“Fifty percent of us live near the coast. Why doesn’t our data?” asks the team of Project Natick, a prototype underwater data center built by Microsoft engineers.
Project Natick is a complete data center that operates under the sea. It’s part of Microsoft’s quest to create cloud data center solutions that offer rapid provisioning, lower costs, high responsiveness, and are more environmentally sustainable.
Data centers are the backbone of cloud computing. They contain all of the hardware and processing power—via groups of networked computers. They are traditionally very difficult to maintain and to cool. By exploring the possibility of operating underwater data centers, the hope is to offset some of the expense and challenges of managing data centers.
The data center-under-the-sea is in the Pacific Ocean. It is a 38,000-pound container that measures 10 by 7 feet—minuscule when compared with the expanse of the ocean. The data center’s cylindrical shape is based on the form of submarines.
Project Natick is not too far offshore, so it can hook into the area’s existing power grid. However, researchers are looking into the use of hydrokinetic energy from waves and tides for alternative power.
There are also some unique problems that placing a data center underwater can solve. First, doing so can speed data transmission, say the researchers. Half of the world’s population lives within 120 miles from the sea, reducing latency caused by distance during data transmission.
Second, the sea is a cold place. One of the biggest expenses in managing data centers is cooling. Having a data center underwater makes them less costly to operate and more energy efficient.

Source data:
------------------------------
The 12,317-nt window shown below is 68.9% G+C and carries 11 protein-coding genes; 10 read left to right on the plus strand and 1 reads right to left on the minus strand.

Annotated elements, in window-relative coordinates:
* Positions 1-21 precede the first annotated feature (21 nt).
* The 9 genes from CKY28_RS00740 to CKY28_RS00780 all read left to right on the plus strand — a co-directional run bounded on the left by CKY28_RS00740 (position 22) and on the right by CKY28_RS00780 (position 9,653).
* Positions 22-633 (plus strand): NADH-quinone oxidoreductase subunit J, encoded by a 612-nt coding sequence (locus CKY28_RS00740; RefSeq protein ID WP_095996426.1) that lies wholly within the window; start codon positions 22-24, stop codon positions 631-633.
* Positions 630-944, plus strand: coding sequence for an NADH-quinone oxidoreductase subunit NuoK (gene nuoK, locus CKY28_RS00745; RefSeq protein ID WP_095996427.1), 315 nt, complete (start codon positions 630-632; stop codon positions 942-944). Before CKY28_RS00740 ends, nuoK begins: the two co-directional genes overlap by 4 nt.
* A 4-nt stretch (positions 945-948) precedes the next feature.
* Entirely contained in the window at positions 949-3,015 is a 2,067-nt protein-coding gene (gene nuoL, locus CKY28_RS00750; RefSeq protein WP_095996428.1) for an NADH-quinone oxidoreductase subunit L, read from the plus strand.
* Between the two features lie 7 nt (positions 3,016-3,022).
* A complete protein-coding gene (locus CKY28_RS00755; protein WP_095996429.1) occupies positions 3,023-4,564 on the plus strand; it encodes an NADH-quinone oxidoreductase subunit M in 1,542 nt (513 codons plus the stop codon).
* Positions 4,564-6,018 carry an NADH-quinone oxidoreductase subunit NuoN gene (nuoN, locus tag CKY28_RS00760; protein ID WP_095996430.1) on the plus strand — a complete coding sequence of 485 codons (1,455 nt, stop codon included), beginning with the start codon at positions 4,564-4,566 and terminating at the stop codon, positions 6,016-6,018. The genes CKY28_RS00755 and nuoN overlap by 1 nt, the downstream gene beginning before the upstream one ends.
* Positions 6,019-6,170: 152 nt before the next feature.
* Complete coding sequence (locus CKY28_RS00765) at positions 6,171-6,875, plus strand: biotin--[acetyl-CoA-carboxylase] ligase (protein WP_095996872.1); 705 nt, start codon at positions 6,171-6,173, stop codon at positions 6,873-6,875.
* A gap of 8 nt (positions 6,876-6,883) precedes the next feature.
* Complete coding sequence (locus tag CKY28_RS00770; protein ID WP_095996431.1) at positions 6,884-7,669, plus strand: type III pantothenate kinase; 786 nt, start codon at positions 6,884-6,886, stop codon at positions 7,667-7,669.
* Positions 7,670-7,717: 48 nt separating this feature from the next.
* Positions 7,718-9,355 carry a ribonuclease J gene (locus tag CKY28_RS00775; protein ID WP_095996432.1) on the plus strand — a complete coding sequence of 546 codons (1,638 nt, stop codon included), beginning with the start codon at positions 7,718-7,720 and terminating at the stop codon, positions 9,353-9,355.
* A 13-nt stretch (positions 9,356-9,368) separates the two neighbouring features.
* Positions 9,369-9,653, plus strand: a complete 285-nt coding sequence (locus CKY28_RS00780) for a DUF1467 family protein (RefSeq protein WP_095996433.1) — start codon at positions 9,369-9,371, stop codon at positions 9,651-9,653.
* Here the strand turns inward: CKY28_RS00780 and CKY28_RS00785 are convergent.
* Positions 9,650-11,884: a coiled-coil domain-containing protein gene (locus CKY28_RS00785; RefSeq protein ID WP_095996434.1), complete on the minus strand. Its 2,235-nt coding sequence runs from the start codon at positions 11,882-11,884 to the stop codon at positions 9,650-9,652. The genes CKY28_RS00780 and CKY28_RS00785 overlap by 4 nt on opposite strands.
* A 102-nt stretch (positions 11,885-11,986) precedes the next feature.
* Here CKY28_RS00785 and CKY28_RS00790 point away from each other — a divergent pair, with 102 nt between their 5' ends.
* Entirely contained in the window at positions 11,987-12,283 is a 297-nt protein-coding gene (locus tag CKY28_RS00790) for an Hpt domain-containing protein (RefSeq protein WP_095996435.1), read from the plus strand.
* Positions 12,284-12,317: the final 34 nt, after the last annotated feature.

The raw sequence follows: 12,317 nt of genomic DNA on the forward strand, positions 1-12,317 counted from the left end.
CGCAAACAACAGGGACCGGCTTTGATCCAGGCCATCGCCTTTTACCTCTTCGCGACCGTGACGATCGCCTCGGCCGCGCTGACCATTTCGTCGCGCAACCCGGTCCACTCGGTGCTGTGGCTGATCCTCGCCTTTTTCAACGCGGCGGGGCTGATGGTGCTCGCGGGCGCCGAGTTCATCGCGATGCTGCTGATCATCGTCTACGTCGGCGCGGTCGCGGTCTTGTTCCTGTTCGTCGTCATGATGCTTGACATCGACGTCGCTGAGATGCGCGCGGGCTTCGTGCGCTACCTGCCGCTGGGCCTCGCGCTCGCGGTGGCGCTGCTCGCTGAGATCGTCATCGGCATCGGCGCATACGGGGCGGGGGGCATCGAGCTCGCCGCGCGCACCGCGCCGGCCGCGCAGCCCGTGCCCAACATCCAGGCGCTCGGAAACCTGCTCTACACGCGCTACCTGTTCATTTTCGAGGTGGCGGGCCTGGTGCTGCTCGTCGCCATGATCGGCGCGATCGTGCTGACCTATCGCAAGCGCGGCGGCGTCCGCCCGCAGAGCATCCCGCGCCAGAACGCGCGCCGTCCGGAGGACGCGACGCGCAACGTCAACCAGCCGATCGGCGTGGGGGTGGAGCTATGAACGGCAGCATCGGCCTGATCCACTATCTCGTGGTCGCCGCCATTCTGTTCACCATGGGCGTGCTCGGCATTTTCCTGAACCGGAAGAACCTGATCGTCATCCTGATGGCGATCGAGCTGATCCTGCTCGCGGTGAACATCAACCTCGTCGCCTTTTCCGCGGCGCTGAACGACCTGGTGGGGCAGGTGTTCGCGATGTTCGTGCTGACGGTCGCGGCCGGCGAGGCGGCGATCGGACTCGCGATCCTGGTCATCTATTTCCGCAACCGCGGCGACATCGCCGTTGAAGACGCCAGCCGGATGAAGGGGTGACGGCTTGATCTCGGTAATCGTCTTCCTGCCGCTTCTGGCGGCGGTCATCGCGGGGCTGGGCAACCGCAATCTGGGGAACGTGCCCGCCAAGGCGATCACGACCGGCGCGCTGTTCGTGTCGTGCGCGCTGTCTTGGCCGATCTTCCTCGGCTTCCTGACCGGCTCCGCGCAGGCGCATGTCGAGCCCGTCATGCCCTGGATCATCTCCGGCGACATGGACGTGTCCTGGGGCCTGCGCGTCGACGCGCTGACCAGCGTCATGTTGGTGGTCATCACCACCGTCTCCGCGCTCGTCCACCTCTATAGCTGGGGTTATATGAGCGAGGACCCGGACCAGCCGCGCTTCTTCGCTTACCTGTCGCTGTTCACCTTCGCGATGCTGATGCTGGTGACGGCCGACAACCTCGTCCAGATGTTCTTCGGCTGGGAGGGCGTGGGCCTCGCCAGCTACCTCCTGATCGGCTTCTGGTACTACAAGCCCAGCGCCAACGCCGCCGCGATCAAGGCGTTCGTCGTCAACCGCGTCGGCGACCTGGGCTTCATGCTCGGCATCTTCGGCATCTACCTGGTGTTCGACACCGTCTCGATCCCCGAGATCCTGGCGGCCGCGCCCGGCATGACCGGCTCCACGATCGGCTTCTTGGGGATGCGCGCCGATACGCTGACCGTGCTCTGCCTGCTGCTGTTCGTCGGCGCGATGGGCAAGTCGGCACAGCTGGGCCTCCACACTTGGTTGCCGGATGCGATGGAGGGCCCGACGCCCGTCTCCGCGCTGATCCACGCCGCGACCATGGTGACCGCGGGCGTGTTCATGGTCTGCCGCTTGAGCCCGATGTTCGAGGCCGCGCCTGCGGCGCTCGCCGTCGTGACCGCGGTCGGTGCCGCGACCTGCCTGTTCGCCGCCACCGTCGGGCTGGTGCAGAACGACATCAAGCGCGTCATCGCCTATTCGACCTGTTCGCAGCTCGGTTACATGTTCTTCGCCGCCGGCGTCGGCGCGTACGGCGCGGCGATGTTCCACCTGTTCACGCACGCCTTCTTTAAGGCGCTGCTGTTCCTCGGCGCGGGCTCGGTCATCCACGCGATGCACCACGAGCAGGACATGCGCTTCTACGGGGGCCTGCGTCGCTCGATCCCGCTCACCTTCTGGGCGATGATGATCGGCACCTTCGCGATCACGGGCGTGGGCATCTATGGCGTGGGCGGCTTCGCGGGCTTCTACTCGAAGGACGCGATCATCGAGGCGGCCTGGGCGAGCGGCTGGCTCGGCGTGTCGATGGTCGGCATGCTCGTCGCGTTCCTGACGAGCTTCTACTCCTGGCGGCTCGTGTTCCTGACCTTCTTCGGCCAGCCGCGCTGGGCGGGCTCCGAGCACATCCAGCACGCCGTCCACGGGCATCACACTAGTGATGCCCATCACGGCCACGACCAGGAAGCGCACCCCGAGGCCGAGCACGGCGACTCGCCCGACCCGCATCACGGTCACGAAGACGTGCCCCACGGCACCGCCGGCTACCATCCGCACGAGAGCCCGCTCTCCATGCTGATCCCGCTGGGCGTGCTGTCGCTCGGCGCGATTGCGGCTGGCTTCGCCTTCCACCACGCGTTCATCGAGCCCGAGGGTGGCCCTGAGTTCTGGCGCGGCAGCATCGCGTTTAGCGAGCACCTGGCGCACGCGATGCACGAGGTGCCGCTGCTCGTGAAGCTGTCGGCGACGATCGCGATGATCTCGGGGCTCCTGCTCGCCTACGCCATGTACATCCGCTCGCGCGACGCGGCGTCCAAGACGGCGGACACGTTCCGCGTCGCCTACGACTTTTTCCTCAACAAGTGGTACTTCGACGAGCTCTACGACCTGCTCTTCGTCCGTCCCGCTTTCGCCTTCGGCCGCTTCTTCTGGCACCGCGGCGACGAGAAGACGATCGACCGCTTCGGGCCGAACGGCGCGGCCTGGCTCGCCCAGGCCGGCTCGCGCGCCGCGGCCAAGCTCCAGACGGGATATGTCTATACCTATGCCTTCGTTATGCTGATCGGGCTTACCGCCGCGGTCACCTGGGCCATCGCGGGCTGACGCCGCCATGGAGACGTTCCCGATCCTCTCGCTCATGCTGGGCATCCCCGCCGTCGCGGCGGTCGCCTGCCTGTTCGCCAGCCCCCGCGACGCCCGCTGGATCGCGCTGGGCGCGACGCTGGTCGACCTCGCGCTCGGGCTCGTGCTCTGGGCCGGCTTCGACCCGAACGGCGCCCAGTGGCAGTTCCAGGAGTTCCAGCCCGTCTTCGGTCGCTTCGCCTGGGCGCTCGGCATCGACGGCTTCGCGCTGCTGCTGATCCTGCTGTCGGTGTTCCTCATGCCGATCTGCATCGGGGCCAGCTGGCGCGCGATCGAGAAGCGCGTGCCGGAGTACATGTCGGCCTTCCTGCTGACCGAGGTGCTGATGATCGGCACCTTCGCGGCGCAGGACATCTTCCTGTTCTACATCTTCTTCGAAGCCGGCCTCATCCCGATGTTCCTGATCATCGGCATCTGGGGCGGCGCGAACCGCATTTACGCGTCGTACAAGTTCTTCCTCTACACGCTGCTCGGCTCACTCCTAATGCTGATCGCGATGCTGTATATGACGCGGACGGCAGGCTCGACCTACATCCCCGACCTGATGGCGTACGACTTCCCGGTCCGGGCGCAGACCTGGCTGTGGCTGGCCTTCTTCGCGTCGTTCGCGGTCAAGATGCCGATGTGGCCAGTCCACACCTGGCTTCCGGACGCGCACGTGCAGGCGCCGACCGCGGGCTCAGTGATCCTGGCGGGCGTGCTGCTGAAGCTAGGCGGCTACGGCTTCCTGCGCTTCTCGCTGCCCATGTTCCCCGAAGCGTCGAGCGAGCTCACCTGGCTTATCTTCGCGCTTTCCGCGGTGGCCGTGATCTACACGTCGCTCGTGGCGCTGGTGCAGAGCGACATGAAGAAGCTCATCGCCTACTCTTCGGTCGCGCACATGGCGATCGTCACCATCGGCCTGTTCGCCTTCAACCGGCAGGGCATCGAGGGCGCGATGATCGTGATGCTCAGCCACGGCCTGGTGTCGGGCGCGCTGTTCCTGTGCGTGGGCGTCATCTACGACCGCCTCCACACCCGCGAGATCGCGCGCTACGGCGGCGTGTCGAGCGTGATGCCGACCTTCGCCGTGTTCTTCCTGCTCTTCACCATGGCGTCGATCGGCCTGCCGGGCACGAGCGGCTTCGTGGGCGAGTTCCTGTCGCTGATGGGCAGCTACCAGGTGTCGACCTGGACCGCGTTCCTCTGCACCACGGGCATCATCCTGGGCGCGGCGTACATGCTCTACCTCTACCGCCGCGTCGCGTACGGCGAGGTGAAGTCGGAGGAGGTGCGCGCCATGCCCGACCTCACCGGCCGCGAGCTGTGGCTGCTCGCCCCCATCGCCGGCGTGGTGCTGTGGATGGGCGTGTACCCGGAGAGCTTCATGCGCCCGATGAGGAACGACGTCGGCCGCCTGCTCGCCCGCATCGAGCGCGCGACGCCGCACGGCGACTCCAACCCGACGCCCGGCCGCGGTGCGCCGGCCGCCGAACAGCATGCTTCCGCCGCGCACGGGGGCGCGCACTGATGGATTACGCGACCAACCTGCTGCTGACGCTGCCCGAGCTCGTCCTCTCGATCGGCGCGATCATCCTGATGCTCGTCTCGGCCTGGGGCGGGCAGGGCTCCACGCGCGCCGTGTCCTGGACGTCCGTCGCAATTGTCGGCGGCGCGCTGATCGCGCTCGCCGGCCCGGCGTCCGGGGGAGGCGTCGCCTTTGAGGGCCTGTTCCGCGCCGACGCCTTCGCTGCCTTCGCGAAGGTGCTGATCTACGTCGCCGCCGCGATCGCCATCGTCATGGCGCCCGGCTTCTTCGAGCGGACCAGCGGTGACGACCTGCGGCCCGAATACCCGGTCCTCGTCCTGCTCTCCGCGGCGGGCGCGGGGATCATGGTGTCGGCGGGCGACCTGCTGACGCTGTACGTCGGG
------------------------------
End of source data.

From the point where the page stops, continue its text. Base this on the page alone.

The team built Project Natick in 90 days. It only took a day to deploy, install and power under water. This means there is the possibility of mass producing these underwater data centers in a quick turnaround time.
Although a diver goes underwater once a month to check on the container, Project Natick is monitored on land. The team uses cameras and sensors to remotely record data including temperature, humidity, power usage, and even the speed of the currents.
The team is also watching to see if the data center has any ill effects on aquatic life.
“What was really interesting to me, what really surprised me, was to see how animal life was starting to inhabit the system,” says Christian Belady, general manager of data center strategy, planning and development at Microsoft. “No one really thought about that.”
Norm Whitaker, head of special projects for Microsoft Research NExT, found it “really edifying” to see the sea life crawling on the vessel, and how quickly it became part of the environment.
“You think it might disrupt the ecosystem, but really, it’s just a tiny drop in an ocean of activity,” he says.
Watch the video below of Project Natick.